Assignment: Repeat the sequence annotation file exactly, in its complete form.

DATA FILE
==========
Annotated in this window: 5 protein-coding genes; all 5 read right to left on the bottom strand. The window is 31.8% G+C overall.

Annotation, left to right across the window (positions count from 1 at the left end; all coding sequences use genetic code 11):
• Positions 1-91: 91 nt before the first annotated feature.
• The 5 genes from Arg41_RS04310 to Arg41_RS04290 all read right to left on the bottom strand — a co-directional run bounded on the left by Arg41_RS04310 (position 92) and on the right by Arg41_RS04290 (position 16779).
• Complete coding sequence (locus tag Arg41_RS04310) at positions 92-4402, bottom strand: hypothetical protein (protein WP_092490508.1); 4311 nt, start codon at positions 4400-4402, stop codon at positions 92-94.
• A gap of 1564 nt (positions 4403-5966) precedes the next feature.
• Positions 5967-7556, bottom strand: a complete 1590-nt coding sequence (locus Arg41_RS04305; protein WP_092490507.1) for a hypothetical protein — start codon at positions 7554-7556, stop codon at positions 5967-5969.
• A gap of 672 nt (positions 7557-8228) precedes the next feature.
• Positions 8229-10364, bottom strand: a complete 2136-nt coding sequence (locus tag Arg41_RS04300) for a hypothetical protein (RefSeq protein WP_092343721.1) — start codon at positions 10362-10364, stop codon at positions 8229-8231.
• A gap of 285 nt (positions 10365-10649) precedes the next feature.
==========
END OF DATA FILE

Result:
Annotated in this window: 5 protein-coding genes; all 5 read right to left on the bottom strand. The window is 31.8% G+C overall.

Annotation, left to right across the window (positions count from 1 at the left end; all coding sequences use genetic code 11):
• Positions 1-91: 91 nt before the first annotated feature.
• The 5 genes from Arg41_RS04310 to Arg41_RS04290 all read right to left on the bottom strand — a co-directional run bounded on the left by Arg41_RS04310 (position 92) and on the right by Arg41_RS04290 (position 16779).
• Complete coding sequence (locus tag Arg41_RS04310) at positions 92-4402, bottom strand: hypothetical protein (protein WP_092490508.1); 4311 nt, start codon at positions 4400-4402, stop codon at positions 92-94.
• A gap of 1564 nt (positions 4403-5966) precedes the next feature.
• Positions 5967-7556, bottom strand: a complete 1590-nt coding sequence (locus Arg41_RS04305; protein WP_092490507.1) for a hypothetical protein — start codon at positions 7554-7556, stop codon at positions 5967-5969.
• A gap of 672 nt (positions 7557-8228) precedes the next feature.
• Positions 8229-10364, bottom strand: a complete 2136-nt coding sequence (locus tag Arg41_RS04300) for a hypothetical protein (RefSeq protein WP_092343721.1) — start codon at positions 10362-10364, stop codon at positions 8229-8231.
• A gap of 285 nt (positions 10365-10649) precedes the next feature.